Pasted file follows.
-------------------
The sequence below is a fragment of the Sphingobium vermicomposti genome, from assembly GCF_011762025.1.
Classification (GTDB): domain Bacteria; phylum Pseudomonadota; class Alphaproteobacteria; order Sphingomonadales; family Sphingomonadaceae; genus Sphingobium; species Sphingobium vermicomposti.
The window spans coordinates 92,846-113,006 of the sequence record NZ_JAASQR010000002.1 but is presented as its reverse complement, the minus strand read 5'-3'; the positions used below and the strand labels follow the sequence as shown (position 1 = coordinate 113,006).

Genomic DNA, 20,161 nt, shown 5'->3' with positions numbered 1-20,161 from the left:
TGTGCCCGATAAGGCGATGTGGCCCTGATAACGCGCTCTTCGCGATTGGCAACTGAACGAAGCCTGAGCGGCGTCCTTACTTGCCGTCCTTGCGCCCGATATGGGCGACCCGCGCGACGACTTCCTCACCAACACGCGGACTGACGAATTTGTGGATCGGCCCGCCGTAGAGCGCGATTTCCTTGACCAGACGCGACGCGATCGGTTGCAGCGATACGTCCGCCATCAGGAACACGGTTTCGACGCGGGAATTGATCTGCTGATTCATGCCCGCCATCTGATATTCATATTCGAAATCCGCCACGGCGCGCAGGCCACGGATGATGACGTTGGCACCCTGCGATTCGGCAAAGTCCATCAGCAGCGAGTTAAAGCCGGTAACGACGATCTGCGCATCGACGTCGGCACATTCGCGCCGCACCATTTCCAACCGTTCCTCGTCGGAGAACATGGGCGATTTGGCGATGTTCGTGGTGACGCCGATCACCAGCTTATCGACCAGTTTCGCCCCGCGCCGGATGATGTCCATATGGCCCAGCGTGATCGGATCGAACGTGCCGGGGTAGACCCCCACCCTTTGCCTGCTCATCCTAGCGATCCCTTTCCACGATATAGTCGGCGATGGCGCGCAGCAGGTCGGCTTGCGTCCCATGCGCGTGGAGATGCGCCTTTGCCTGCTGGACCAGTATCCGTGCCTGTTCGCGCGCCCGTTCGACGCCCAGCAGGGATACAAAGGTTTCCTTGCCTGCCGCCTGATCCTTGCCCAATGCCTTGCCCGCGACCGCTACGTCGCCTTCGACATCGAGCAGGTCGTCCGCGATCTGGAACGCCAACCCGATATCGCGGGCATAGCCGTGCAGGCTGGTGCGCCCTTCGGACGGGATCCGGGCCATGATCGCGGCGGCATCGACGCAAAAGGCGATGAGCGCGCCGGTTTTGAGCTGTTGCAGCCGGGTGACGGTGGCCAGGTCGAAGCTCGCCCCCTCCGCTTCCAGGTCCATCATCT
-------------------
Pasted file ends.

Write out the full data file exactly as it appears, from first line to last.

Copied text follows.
The sequence below is a fragment of the Sphingobium vermicomposti genome, from assembly GCF_011762025.1.
Classification (GTDB): domain Bacteria; phylum Pseudomonadota; class Alphaproteobacteria; order Sphingomonadales; family Sphingomonadaceae; genus Sphingobium; species Sphingobium vermicomposti.
The window spans coordinates 92,846-113,006 of the sequence record NZ_JAASQR010000002.1 but is presented as its reverse complement, the minus strand read 5'-3'; the positions used below and the strand labels follow the sequence as shown (position 1 = coordinate 113,006).

Genomic DNA, 20,161 nt, shown 5'->3' with positions numbered 1-20,161 from the left:
TGTGCCCGATAAGGCGATGTGGCCCTGATAACGCGCTCTTCGCGATTGGCAACTGAACGAAGCCTGAGCGGCGTCCTTACTTGCCGTCCTTGCGCCCGATATGGGCGACCCGCGCGACGACTTCCTCACCAACACGCGGACTGACGAATTTGTGGATCGGCCCGCCGTAGAGCGCGATTTCCTTGACCAGACGCGACGCGATCGGTTGCAGCGATACGTCCGCCATCAGGAACACGGTTTCGACGCGGGAATTGATCTGCTGATTCATGCCCGCCATCTGATATTCATATTCGAAATCCGCCACGGCGCGCAGGCCACGGATGATGACGTTGGCACCCTGCGATTCGGCAAAGTCCATCAGCAGCGAGTTAAAGCCGGTAACGACGATCTGCGCATCGACGTCGGCACATTCGCGCCGCACCATTTCCAACCGTTCCTCGTCGGAGAACATGGGCGATTTGGCGATGTTCGTGGTGACGCCGATCACCAGCTTATCGACCAGTTTCGCCCCGCGCCGGATGATGTCCATATGGCCCAGCGTGATCGGATCGAACGTGCCGGGGTAGACCCCCACCCTTTGCCTGCTCATCCTAGCGATCCCTTTCCACGATATAGTCGGCGATGGCGCGCAGCAGGTCGGCTTGCGTCCCATGCGCGTGGAGATGCGCCTTTGCCTGCTGGACCAGTATCCGTGCCTGTTCGCGCGCCCGTTCGACGCCCAGCAGGGATACAAAGGTTTCCTTGCCTGCCGCCTGATCCTTGCCCAATGCCTTGCCCGCGACCGCTACGTCGCCTTCGACATCGAGCAGGTCGTCCGCGATCTGGAACGCCAACCCGATATCGCGGGCATAGCCGTGCAGGCTGGTGCGCCCTTCGGACGGGATCCGGGCCATGATCGCGGCGGCATCGACGCAAAAGGCGATGAGCGCGCCGGTTTTGAGCTGTTGCAGCCGGGTGACGGTGGCCAGGTCGAAGCTCGCCCCCTCCGCTTCCAGGTCCATCATCT